Daphne Du Maurier does what she does best with this book and challenges the reader. On face-value this book could seem like a very typical romance with the lady of the manor falling for the mysterious, dangerous man that she knows full well she should really avoid. However, there is more to it than that; I really struggled with my opinion of Dona throughout the book. Initially I was pleased that she had escaped her annoying husband and then excited when she meets her match in Jean Aubrey but then you are led to question whether she should really have just left her children just so she could go on an adventure. So towards the last few chapters I found myself disliking her a little as I saw her to be selfish yet I still wanted her to have a happy ending. For me though this is what I love about the author; she raises so many issues with such clever subtlety that you know when you have finished that it was not just some soppy romance novel but that you will be thinking about it long after you have turned the last page.
Help other customers find the most helpful reviews 
Was this review helpful to you? Yes No


1 of 1 people found the following review helpful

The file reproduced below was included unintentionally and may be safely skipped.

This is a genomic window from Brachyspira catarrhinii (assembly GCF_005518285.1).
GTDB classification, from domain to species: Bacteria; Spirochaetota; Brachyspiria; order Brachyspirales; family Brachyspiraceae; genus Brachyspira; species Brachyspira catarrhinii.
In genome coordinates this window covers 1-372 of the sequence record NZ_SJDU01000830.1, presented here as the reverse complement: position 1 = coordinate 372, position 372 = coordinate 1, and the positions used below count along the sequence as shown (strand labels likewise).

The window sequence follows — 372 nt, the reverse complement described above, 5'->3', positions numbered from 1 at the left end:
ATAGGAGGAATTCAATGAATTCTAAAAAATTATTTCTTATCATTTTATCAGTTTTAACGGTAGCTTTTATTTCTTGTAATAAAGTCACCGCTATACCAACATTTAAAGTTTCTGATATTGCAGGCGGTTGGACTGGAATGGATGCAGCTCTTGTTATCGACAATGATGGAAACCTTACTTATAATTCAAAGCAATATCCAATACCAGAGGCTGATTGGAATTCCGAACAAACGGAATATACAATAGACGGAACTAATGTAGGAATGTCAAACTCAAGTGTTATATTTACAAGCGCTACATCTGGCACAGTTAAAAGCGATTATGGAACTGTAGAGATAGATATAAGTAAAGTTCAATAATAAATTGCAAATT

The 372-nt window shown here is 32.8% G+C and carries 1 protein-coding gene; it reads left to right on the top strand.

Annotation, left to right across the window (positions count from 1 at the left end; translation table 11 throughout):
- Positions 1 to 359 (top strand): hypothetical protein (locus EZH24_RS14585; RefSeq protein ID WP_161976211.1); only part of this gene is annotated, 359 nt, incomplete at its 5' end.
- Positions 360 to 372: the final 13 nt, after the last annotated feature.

4.0 out of 5 stars The most romantic of Du Maurier's novels, 7 May 2009
This review is from: Frenchman's Creek (VMC) (Paperback)
Exquisitely crafted, mesmerisingly descriptive and rather more warm hearted that some of Du Maurier's other work, the reader is transported back to a beautiful 17th century Cornish summer, into which Lady Dona St Columb retreats from London society.

Dona; beautiful, scandalous and the mother of two small children, is fast approaching thirty and searching both for courageous adventure and for an equally elusive peace of mind. The startling entrance of Jean Aubrey, philosopher, gentleman and wanted pirate into Dona's existance seems to answer her unvoiced desires, but the noose is tightening both figuratively as regards Dona's resonsibilites to her family, and literally as the law decides once and for all to banish the scourge of piracy...

Adventure and desirous abandonment war with responsibility and obligation in this exciting tale of hearts, minds and piracy. The poignant, poetic relationship between Dona and her pirate is all the more fascinating because they are not star crossed, starry-eyed teenage lovers, but adults with life experience behind them and responsibilities they are bound to undertake. The plot is the perfect escapism where love, even between a lady and a pirate, is possible and yet the end of adventure can bring with it, not dissapointment, but lasting peace of mind. A warm, witty love story that powerfully contrasts pessimism and monotony.
Help other customers find the most helpful reviews 
Was this review helpful to you? Yes No


‹ Previous | 1 211 | Next ›
Most Helpful First | Newest First

This product

Frenchman's Creek (VMC)
Frenchman's Creek (VMC) by Daphne Du Maurier (Paperback - 1 May 2003)
£6.79
In stock
Add to basket Add to wishlist
Only search this product's reviews